A: There probably isn’t anything you need to do now. If you have a buyer for your mom’s house, your mom will sell the house to that buyer. On the documents with the settlement agent or title company, she will give her Social Security number and allocate the entire purchase price to her Social Security number.
You and your siblings will sign the documents to convey title to the new buyer but none of you will receive any money from the sale. All of the proceeds from the sale should go straight to your mom. Your mom will bear the tax consequences of the sale, and you and your siblings should not be affected.
Now, we say this assuming that you and your siblings didn’t have anything to do with paying for the home or paying for the monthly expenses for the home. We also assume that none of you took any deductions for expenses that had to do with the home, such as mortgage interest. We also assume that none of you is looking for any cash to come from the sale of the home.
The situation would change dramatically if one of you wants money from the sale or took deductions on your federal income taxes for real estate taxes or claimed the home as an investment property.
But if the kids were only on title for estate-planning purposes, so that the home would go to all of you when your mom died, you should avoid what’s known as a taxable event from selling a home that is not your primary residence and conveying title from all of your names to the new buyer.
Let’s go over why we think having parents add adult children to the title of their house is a bad idea. The primary reason is that you might squander a tax opportunity.
Under current IRS rules, your mom’s cost basis for the home might be quite low. If she were to die, her basis in the home would not transfer to you. Instead, the IRS would assess the home’s value as the fair market value of the home at or around the time of your mom’s death (which is called a “stepped-up” basis). So if your mom purchased the home years ago for $30,000 and now it’s worth $300,000, her cost basis (“basis” is the word the IRS uses) is $30,000 plus costs of purchase, costs of sale and the cost of any capital improvements made to the home while she lived there.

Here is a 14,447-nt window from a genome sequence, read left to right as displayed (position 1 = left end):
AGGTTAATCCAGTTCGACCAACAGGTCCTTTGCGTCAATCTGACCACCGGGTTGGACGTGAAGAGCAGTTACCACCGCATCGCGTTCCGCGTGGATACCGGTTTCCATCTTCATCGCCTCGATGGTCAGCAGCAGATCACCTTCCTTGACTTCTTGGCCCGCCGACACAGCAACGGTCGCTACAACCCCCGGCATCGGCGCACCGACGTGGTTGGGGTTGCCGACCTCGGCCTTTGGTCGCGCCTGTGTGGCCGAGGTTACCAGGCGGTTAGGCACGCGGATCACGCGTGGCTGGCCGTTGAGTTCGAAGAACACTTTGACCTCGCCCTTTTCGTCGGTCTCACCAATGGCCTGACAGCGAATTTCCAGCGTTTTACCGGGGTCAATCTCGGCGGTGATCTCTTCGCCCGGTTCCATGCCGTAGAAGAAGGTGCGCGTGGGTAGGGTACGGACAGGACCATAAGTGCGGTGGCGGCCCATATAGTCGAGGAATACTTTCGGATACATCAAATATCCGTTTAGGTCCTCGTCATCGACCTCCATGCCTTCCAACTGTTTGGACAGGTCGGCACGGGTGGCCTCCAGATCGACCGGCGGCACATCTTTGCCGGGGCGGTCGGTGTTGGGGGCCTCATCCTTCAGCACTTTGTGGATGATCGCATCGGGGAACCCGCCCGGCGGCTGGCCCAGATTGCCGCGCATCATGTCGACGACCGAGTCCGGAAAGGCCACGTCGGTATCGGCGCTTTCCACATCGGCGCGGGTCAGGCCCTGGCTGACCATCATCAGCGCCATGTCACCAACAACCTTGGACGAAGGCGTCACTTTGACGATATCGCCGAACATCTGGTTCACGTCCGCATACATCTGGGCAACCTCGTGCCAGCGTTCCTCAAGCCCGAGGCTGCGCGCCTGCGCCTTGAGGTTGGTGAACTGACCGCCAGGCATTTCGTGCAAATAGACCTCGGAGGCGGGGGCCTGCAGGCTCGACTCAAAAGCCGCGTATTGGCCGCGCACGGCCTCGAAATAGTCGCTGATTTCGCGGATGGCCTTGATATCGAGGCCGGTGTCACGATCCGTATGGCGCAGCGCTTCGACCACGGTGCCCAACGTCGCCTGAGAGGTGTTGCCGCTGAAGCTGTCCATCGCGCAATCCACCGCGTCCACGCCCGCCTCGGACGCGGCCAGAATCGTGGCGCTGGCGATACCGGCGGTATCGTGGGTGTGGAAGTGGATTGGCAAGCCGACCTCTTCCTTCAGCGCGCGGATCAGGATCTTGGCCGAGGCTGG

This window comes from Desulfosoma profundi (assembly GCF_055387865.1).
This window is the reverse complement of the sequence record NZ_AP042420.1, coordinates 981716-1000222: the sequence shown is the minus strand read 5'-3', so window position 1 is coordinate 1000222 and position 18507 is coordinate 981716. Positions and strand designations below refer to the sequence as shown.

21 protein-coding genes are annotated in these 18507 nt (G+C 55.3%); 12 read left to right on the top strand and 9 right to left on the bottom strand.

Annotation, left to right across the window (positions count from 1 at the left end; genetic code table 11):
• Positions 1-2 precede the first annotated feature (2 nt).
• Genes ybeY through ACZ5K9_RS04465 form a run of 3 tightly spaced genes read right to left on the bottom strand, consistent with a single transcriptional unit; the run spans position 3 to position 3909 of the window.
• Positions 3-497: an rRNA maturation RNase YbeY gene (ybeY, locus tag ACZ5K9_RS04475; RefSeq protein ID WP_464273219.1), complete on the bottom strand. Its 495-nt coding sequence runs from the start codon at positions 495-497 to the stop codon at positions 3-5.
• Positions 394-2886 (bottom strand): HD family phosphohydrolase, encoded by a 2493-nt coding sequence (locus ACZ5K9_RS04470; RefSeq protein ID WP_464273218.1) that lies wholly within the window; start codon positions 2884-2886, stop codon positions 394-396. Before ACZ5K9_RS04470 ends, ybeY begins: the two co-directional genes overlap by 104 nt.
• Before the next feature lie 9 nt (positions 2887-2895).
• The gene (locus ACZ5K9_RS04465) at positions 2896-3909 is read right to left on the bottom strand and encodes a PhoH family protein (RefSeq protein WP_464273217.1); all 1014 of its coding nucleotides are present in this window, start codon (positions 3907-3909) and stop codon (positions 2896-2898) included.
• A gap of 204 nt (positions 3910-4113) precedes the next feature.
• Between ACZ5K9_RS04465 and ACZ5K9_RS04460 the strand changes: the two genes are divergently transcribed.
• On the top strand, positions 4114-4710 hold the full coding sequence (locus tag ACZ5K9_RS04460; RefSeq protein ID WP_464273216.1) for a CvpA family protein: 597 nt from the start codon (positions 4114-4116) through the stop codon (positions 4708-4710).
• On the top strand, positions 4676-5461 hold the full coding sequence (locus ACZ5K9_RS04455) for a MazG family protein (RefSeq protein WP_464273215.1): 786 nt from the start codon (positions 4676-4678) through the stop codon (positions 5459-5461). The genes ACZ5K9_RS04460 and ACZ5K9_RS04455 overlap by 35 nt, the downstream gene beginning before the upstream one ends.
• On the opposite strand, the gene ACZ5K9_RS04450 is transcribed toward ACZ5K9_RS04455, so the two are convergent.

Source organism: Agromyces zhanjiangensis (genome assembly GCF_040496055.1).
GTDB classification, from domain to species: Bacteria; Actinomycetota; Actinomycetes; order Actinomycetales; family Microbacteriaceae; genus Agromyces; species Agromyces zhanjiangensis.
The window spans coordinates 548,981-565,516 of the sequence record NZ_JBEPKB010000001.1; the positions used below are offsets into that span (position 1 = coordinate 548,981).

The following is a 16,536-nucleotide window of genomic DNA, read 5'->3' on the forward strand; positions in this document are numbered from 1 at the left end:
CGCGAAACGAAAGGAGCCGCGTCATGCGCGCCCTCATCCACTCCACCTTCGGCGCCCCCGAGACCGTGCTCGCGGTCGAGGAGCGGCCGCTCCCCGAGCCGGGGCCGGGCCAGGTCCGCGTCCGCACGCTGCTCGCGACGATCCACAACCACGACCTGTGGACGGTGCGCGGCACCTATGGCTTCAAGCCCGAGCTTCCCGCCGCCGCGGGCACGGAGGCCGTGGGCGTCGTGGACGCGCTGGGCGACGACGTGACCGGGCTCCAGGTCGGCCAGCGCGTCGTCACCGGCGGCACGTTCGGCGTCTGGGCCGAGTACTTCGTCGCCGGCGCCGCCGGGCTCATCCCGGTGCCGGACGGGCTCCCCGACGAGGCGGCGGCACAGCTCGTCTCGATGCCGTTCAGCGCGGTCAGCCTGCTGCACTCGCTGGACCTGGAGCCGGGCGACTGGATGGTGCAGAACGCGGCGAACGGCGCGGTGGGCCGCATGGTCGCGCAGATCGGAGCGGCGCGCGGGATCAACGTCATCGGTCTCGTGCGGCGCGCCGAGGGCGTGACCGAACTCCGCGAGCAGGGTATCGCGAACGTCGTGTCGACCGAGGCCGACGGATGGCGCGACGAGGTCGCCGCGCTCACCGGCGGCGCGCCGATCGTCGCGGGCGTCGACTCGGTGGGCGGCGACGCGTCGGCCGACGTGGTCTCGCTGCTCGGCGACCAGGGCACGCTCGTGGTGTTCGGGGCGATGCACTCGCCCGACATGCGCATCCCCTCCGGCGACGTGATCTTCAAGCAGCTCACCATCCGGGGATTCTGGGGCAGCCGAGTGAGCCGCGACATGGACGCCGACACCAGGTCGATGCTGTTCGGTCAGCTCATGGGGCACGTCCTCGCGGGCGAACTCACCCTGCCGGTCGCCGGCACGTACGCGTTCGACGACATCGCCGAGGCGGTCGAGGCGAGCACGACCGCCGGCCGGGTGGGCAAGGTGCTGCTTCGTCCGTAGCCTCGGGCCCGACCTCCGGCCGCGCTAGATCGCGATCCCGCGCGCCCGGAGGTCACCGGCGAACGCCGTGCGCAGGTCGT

Let’s say that the profit on the home is about $250,000. If you and your siblings are on title to the property when your mom dies, the cost to you isn’t the $300,000 sales price you get when you sell the home, it will be the basis that your mom had, which could be a lot lower.
Here’s the bottom line: If you and your siblings are not on the title when your mom dies, you will receive the stepped-up basis and consequently have no profit when you sell the home and no federal income taxes to pay. But if you are on title when she dies and then sell the home, you may have federal income taxes to pay.
If parents are trying to avoid probate, instead of putting kids on title, they’d be better off establishing a trust and then retitling the house in the name of the trust. The trust would allow for the easy transfer of title of the home after the death of a parent, or a parent can have a will that tells the executor who gets the proceeds of the home, but you’d have to go to probate court to probate the will to get the home sold.
In some states, newer deed documents allow for the transfer of title of a home upon the death of a parent. These transfer-on-death instruments are becoming more popular. Title companies, on the other hand, have their reservations on how well they work and the practical issues of knowing exactly what has gone on with a property and the title to the property.
In any case, for your purposes, if the closing is soon, you, your siblings and your mom will sign the closing documents, and your mom will report the sale of the home to the IRS, but we doubt that you and your siblings will have any federal income tax issues. For more information, you should talk to an accountant, enrolled agent or relative that has knowledge about your situation and your federal income taxes.
Ilyce Glink is the creator of an 18-part webinar and e-book series called “The Intentional Investor: How to Be Wildly Successful in Real Estate,” as well as the author of many books on real estate. She also hosts the “Real Estate Minute” on her YouTube channel. Samuel J. Tamkin is a Chicago-based real estate attorney. Contact them at ThinkGlink.com.